Here I stand upon the scales
a plump and rounded figure.
And if the boys don’t like me now
they sure won’t like me bigger.
—Newfoundland Nursery Rhyme
The husky young girl traveling with her grandmother has never been kissed by a boy, held by a boy, or wanted by a boy in her life. There’s no way of knowing this for sure, of course. But one examines the scene and makes use of what he can and then maybe there is something like this:
The girl and her grandmother drive into a public campground in a 900 Saab stuffed to bursting with junk you might find in the depository bin behind the Goodwill. They are coming or they are leaving but either way they are moving.
They pull into a $20 day-space surrounded by RV’s and clans of cross-country campers pulling beer from Styrofoam coolers and lounging ass-inch-from-the-ground in plastic webbing lawn chairs.
The girl parks the car and helps her grandmother out. She sprays her grandmother’s arms and neck with OFF bug spray.
She goes to the trunk and takes out a crooked knuckled walking staff which she gives to her grandmother, and which her grandmother takes into a patch of nearby pine wood and begins to slash and hack the air with.
Grandma, in her plain black shirt and blue sweat pants, is wearing her prescription sun-goggles on top of her head. She is dispatching a party of ruffian pine trees with flamboyant Earl Flynn-like strokes while her granddaughter begins the slow chore of pitching camp.
The granddaughter is built like a high-school lineman. She is big, but there is a prophecy in her physique that she will get much bigger. She is dressed in baggy-no-style clothing and there is a tick-bit, buck snorting petulance about her that no boy in his right mind would ever attempt to bargain with.
She pitches tent, smokes a cigarette, unfolds two lawn chairs, brings out a cooler, takes a beer from the cooler, smokes a cigarette, drinks the beer, hangs three wash cloths over a tree branch, goes into the car, takes out a Styrofoam container and whistles for her grandmother, who ceases her swashbuckling flick-switch quick and joins her granddaughter at the lunch bench, head down, dragging her rapier behind her.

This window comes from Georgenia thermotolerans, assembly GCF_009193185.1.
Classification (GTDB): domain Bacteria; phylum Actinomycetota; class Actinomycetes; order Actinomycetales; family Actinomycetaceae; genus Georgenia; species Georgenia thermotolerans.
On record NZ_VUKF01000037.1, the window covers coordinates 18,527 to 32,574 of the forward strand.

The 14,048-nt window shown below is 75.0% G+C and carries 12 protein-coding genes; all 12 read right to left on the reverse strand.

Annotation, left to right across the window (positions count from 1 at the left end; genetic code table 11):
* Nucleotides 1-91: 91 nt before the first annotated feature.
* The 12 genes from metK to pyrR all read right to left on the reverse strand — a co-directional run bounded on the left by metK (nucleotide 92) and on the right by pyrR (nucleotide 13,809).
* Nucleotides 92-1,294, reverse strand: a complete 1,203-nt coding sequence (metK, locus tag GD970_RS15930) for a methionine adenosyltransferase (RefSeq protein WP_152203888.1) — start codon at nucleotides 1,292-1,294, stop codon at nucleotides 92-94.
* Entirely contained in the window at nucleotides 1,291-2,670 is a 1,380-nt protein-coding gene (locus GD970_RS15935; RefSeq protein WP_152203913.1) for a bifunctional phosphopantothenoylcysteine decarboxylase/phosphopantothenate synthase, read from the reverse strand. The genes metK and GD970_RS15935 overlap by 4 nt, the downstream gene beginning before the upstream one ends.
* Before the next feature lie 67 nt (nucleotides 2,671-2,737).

The granddaughter opens the container and serves a chunk of breaded chicken and a plastic cup of applesauce on a paper plate. She shoves the plate across the table and commands the old lady to eat. There are no utensils.
Grandmother peels the foil lid off the applesauce and sticks one long finger into the cup. She hooks a grainy sweet glob and sucks the finger all the way down to the bottom knuckle, her face cast in the kind of lobotomized absorption that comes to little children delighting in their food.
When the applesauce is gone she licks the cup clean, begins to pick at the edges of the foil stuck around the rim of the lid. “Eat your chicken,” the granddaughter says. The grandmother pokes the breaded chicken with her finger.
From a clearing in the trees a trio of teenage boys appears. The boys are shirtless and wearing Hawaiian-style board shorts. They are thin but blooming, biceps like small hard biscuits and rising pectorals. Warm air swirls around their heads as they emerge from the cool woods and stroll their lean unblemished bodies across the campground, striking the air with their white lightning smiles, paying no attention to the girl or her grandmother. They walk with their chests out, wearing wraparound sunglasses, talking about girls they’d like to bang.
The scene goes on for a moment: grandmother sulkily avoiding her chicken, granddaughter staring after the boys and their shapely dreams as they dwindle into the trees and out of sight forever.
Without warning the girl’s hand leaps across the table, cracks the grandmother’s face hard enough to get the paint to fall off a fender. The grandmother shrieks and covers her head with her arms. A few birds scatter from the trees.
“Eat your chicken,” the girl says softly. The grandmother eats her chicken.
Some time tonight, awake in a tent in the middle of the go-nowhere world, grandmother asleep by her side, the husky young girl will think of these boys and add them to the book of boys who never kissed or touched her in her life, and her gut will not bellow and clench as it does in broad daylight when the blow of neglect—the hardest punch in the game—is first delivered, but will soften in the temple of 2am solitude as she runs her hands along her body with all its sacred and tender entrances, and wonders why it hasn’t been filled with the same lust and affection that all the cocky pretty boys give so wholly and eagerly to others just like it.
There’s no way of knowing this for sure, of course. But sometimes it’s excusable to presume a life if it serves to remind that every now and then we all need the feast of another’s desire—and, Jesus, the way we sink our teeth when we don’t get it.